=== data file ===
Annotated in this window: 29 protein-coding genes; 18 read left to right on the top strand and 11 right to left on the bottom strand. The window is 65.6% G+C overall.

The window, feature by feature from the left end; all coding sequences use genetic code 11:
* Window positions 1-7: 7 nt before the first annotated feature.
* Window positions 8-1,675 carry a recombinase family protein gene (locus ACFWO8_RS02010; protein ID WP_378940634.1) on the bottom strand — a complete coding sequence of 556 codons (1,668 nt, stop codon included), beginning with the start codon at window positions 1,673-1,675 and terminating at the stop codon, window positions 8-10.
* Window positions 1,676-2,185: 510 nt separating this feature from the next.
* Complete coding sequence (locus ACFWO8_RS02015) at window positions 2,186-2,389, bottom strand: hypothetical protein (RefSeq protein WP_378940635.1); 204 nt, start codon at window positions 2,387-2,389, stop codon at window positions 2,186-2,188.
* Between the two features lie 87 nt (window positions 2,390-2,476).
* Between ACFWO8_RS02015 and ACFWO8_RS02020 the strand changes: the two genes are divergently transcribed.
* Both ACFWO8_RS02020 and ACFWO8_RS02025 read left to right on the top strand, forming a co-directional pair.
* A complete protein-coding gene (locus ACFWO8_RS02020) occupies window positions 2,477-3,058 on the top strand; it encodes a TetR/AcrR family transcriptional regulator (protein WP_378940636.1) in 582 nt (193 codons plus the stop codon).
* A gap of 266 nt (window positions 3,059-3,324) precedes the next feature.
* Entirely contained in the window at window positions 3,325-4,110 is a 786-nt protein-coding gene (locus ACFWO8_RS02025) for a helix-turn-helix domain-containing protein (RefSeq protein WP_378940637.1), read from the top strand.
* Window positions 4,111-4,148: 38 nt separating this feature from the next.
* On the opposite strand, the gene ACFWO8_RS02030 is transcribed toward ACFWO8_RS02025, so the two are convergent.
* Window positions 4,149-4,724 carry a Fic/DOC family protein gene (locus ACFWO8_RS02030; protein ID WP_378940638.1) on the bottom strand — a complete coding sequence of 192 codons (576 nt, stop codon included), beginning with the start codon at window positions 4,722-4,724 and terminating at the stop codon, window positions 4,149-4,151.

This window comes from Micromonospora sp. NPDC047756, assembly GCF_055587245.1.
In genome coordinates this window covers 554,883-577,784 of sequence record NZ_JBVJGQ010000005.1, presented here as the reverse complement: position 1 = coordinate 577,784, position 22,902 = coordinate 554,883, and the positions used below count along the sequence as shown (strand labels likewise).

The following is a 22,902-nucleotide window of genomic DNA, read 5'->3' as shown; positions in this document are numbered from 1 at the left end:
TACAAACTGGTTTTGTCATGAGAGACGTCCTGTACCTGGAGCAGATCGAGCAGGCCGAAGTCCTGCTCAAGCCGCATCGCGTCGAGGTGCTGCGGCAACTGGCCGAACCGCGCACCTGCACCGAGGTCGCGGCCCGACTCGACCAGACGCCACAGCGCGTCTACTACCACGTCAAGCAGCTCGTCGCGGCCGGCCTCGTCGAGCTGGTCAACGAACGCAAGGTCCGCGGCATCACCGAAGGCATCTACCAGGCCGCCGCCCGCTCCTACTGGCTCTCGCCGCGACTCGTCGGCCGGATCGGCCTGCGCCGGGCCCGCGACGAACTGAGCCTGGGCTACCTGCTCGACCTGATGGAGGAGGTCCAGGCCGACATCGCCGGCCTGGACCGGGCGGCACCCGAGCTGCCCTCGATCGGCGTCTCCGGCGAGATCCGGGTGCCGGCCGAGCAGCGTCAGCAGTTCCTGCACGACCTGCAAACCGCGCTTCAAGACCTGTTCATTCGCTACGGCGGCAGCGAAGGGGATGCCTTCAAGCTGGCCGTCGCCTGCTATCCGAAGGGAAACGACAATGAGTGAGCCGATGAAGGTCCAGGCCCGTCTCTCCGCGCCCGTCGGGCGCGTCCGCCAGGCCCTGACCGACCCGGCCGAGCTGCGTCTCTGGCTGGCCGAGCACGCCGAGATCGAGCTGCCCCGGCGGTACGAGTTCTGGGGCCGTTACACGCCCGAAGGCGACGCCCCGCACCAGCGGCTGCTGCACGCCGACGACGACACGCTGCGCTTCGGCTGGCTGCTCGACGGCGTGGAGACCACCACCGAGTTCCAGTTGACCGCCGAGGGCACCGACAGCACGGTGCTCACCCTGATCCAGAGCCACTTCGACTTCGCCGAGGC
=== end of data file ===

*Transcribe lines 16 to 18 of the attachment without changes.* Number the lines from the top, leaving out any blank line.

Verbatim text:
This window comes from Micromonospora sp. NPDC047756, assembly GCF_055587245.1.
In genome coordinates this window covers 554,883-577,784 of sequence record NZ_JBVJGQ010000005.1, presented here as the reverse complement: position 1 = coordinate 577,784, position 22,902 = coordinate 554,883, and the positions used below count along the sequence as shown (strand labels likewise).

The following is a 22,902-nucleotide window of genomic DNA, read 5'->3' as shown; positions in this document are numbered from 1 at the left end: